We would see the young couples escaping the oppressive city in the ruins of Purana Quila in New Delhi on winter afternoons. Couples, linked, sitting under shades or lawns. The library of the Emperor Humayun, the staircase leading down from it, from where he tumbled and died after three days of the fall, looks desolate on windy afternoons. Structures survive as symbols of lost cultures.
“We are left with ruins!” You had commented, sketching the library, from the lawn.
“What?” I asked.
“The debris of relations only,” you had said and smiled mysteriously.
Again, I had lost you and your enigmatic personality.
Was it about me?
Now, holding your soft hand in mine, I understand.
We are left with the debris of our relationship only. Nothing is left except the departing shadows, fleeting outlines.
See, it is raining heavily. Gloom has gathered and intensified. A rough wind escapes inside, ruffling your hair again.
What! I see my grandmother and mother clearly before my startled eyes, two figures tentative, quivering shadows.
Believe me. Each morphing into the other and then into you….
Even Maa had stopped talking to us before she died. She would also talk to herself in her dying days, few days of great agony and pain. She talked to her Maa and granny. At that point, I thought the disease could infect you too. But, it did not. In fact, busy as we were, we hardly talked. After a point, elderly Indian couples perhaps do not talk much, withdrawing into shells.
Work separated us.
You toiled in your office, commuting long, working late.
I did, in my office. We sacrificed for the family.
Some of the family does not understand us now. What an irony!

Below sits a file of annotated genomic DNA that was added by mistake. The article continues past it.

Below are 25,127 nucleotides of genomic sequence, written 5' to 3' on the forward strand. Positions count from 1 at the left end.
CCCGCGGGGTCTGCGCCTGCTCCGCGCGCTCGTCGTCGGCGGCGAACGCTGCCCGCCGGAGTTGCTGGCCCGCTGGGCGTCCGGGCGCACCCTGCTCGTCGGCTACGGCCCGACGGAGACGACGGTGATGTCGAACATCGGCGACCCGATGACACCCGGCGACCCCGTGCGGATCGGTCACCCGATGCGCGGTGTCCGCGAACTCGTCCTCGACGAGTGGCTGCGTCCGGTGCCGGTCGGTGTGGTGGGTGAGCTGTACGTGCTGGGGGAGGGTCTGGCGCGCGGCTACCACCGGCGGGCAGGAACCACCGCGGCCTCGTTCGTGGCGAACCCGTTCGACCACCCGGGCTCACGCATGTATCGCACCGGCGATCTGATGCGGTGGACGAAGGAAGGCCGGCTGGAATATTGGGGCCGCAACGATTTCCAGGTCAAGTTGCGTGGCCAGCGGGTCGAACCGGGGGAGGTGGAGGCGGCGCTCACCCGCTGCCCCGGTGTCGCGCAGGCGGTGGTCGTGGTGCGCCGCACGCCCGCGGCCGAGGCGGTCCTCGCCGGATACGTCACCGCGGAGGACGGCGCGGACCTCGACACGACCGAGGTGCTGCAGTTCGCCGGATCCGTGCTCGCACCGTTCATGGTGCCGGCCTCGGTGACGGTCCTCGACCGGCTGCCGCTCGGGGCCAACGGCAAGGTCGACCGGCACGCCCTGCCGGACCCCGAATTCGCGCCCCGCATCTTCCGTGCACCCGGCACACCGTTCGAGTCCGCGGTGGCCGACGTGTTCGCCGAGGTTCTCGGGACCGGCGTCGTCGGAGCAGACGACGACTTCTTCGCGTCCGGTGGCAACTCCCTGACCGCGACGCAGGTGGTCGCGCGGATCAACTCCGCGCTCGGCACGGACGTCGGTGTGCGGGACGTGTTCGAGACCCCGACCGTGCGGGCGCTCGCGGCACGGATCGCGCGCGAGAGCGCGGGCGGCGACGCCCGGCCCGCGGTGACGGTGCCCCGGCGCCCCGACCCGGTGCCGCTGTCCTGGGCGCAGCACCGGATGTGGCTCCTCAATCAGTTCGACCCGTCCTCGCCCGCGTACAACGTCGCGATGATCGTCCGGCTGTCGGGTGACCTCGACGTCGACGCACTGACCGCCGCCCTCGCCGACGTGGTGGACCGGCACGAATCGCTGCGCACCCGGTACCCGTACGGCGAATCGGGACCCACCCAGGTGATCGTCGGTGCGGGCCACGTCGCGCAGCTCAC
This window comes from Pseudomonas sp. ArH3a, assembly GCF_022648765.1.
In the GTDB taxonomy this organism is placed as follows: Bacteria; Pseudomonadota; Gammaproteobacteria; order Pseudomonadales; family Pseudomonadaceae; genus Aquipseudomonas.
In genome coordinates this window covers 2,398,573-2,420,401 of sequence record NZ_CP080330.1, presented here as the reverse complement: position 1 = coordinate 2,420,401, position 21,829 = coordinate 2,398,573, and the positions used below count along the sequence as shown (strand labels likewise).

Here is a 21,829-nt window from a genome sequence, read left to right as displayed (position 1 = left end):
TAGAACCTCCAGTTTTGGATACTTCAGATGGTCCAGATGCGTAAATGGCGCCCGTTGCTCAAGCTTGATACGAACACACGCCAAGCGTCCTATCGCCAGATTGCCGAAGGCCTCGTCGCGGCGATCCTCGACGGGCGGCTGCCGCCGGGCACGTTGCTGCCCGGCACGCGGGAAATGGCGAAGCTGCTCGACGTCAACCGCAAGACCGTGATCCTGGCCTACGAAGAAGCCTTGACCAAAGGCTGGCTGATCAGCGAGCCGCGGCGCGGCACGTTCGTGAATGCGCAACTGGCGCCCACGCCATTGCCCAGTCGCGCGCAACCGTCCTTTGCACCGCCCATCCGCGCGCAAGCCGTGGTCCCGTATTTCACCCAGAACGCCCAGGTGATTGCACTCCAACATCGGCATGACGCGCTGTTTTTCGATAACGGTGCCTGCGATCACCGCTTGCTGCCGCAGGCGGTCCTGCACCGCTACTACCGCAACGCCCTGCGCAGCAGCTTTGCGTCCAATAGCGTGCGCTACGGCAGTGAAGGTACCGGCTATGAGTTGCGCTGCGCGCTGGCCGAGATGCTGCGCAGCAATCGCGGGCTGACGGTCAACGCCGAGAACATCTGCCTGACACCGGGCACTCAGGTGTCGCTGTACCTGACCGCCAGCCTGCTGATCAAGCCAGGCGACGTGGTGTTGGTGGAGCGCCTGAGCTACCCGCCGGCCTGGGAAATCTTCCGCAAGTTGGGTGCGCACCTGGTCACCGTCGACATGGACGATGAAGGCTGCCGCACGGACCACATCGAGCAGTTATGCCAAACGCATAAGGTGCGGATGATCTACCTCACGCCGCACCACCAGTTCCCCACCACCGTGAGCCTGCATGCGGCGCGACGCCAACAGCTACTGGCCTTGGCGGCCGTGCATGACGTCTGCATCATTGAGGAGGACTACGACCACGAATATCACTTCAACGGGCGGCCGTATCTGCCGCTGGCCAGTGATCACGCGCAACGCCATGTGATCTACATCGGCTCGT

The kids are happy with their families.
We are alone; two of us, despite their living close in proximity. They hardly call us or come to meet us.
And now you are in coma!
Can you hear me darling!
I feel terribly lonely!
Who will care for me after you are gone?
Your absence, though painful, reminds me of your sweet presence!
In fact, I have begun noticing you in last few days only. Days when you were wheeled into the ICU, then moved to general ward and then back to a semi-private room. I began feeling your phantom presence hovering over me, your silent love, your sacrifices that remained unseen.
The way you cooked, washed, shopped, cleaned and cared for all of us.
I could never gift the advertised diamond necklaces or silver rings because we both were poor middle-class Indians working as slaves for surviving in hell! No respite. No money to spare. You dressed modestly. I did humbly. We walked, skipped Dutch parties, in order to meet educational expenses of a growing family.
When the maids would not turn up, you toiled on holidays and Sundays. In the last decade, we avoided long-distance trips and cinemas to save money in a country where all food items cost more than even gold!
We had evolved into mere automatons!
To-day, holding your hand, I reminisce and understand the value of love and togetherness.
Now, it is too late.
You are beyond all this humbug.